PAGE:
Now that spring is giving way to scorching summer days, you can take a step back from your garden and relish the fruits of your handiwork. That is, unless you spaced it and you’re gazing at an empty plot that you forgot to plant.
Although you may have missed out on some serious spring garden work, it’s not too late to cultivate some glee this year. Here are some ways you can catch up on the gardening game this season if you dropped the ball.
1. Plant some herbs
Basil, cilantro, and oregano will all sprout from seed in the summer heat with some care. Before long, you can start harvesting for your summer salsa and bruschetta.
2. Warm up to winter squash
The time is right to sow some acorn, butternut, or pumpkin squash seeds, if you have the space. The fast-spreaders will take over in no time, and you’ll have a decent bounty for Halloween décor or Thanksgiving dishes.
3. Water, water, water
As summer heat sets in, strategic watering will be paramount to a June garden’s success. Drench new plants in the morning or evening (or at night in particularly dry climates) so that new roots can establish before it evaporates.
4. Take up composting
It’s always a good time to invest in your gardening future with a compost bin. Put your kitchen scraps (vegetables, eggshells, and coffee grounds), leaves, and twigs to good use feeding your flowers and vegetables next year.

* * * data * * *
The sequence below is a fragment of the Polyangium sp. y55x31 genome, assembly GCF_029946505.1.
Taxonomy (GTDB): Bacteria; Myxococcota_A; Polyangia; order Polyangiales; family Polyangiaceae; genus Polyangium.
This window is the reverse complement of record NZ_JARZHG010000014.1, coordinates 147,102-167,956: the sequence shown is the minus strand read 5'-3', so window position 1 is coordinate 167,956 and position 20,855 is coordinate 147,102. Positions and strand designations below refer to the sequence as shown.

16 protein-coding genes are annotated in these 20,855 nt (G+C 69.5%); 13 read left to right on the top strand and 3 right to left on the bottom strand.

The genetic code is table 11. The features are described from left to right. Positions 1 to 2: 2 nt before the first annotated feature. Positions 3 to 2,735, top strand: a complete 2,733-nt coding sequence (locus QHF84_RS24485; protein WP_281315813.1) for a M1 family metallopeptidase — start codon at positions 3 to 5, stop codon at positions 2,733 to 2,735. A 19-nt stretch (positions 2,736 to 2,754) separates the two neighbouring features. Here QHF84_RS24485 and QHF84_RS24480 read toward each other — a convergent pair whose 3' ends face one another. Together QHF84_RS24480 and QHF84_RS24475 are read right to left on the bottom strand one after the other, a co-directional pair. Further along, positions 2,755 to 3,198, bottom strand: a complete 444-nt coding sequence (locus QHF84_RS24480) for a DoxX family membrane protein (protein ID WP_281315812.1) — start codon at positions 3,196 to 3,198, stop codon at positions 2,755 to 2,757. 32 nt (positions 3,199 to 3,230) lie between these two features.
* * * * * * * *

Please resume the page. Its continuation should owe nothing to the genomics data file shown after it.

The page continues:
5. Rejuvenate your perennials
Deadheading roses, coneflowers, and daylilies will keep the color coming all summer. After a bloom is spent, prune the stalk from the plant (remove individual spent flowers if more buds appear on the same stalk) to allow it to devote energy into new blooms instead of seed production.
6. Prepare for fall crops
Getting a head start on cool-weather crops like spinach, beets, kale, and brussels sprouts will make your autumn all the sweeter. Kale and collards taste even better after a light frost.
7. Take advantage of discounted plants
Gardening centers and department stores put steep discounts on flowers and vegetable starts this time of year. You can take your chances with some cheap peppers or tomatoes, or you can lay the groundwork for a striking display next spring by snatching up leftover perennials. Even if lilies and peonies are spent for the season, some foresight will make the bargain well worth it.
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